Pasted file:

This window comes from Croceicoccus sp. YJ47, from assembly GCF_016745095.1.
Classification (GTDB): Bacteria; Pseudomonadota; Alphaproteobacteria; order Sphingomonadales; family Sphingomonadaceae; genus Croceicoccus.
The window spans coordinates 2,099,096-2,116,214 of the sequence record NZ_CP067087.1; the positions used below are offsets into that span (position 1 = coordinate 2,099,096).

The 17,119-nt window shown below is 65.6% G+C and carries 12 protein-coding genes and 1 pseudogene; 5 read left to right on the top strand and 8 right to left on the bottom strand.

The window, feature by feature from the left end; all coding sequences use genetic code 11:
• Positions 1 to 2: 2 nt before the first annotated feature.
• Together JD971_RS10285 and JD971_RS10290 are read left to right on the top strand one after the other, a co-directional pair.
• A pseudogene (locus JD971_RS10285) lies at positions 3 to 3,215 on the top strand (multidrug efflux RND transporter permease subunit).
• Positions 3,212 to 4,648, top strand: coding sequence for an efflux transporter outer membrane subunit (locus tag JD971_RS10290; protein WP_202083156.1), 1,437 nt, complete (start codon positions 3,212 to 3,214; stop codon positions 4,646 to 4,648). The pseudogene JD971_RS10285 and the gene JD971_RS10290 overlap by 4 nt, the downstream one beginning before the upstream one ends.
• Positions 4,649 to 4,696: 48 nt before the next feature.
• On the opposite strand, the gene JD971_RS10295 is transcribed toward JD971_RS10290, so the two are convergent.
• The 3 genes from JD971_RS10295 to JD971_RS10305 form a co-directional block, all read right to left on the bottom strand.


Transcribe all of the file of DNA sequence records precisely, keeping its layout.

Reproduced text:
This window comes from Croceicoccus sp. YJ47, from assembly GCF_016745095.1.
Classification (GTDB): Bacteria; Pseudomonadota; Alphaproteobacteria; order Sphingomonadales; family Sphingomonadaceae; genus Croceicoccus.
The window spans coordinates 2,099,096-2,116,214 of the sequence record NZ_CP067087.1; the positions used below are offsets into that span (position 1 = coordinate 2,099,096).

The 17,119-nt window shown below is 65.6% G+C and carries 12 protein-coding genes and 1 pseudogene; 5 read left to right on the top strand and 8 right to left on the bottom strand.

The window, feature by feature from the left end; all coding sequences use genetic code 11:
• Positions 1 to 2: 2 nt before the first annotated feature.
• Together JD971_RS10285 and JD971_RS10290 are read left to right on the top strand one after the other, a co-directional pair.
• A pseudogene (locus JD971_RS10285) lies at positions 3 to 3,215 on the top strand (multidrug efflux RND transporter permease subunit).
• Positions 3,212 to 4,648, top strand: coding sequence for an efflux transporter outer membrane subunit (locus tag JD971_RS10290; protein WP_202083156.1), 1,437 nt, complete (start codon positions 3,212 to 3,214; stop codon positions 4,646 to 4,648). The pseudogene JD971_RS10285 and the gene JD971_RS10290 overlap by 4 nt, the downstream one beginning before the upstream one ends.
• Positions 4,649 to 4,696: 48 nt before the next feature.
• On the opposite strand, the gene JD971_RS10295 is transcribed toward JD971_RS10290, so the two are convergent.
• The 3 genes from JD971_RS10295 to JD971_RS10305 form a co-directional block, all read right to left on the bottom strand.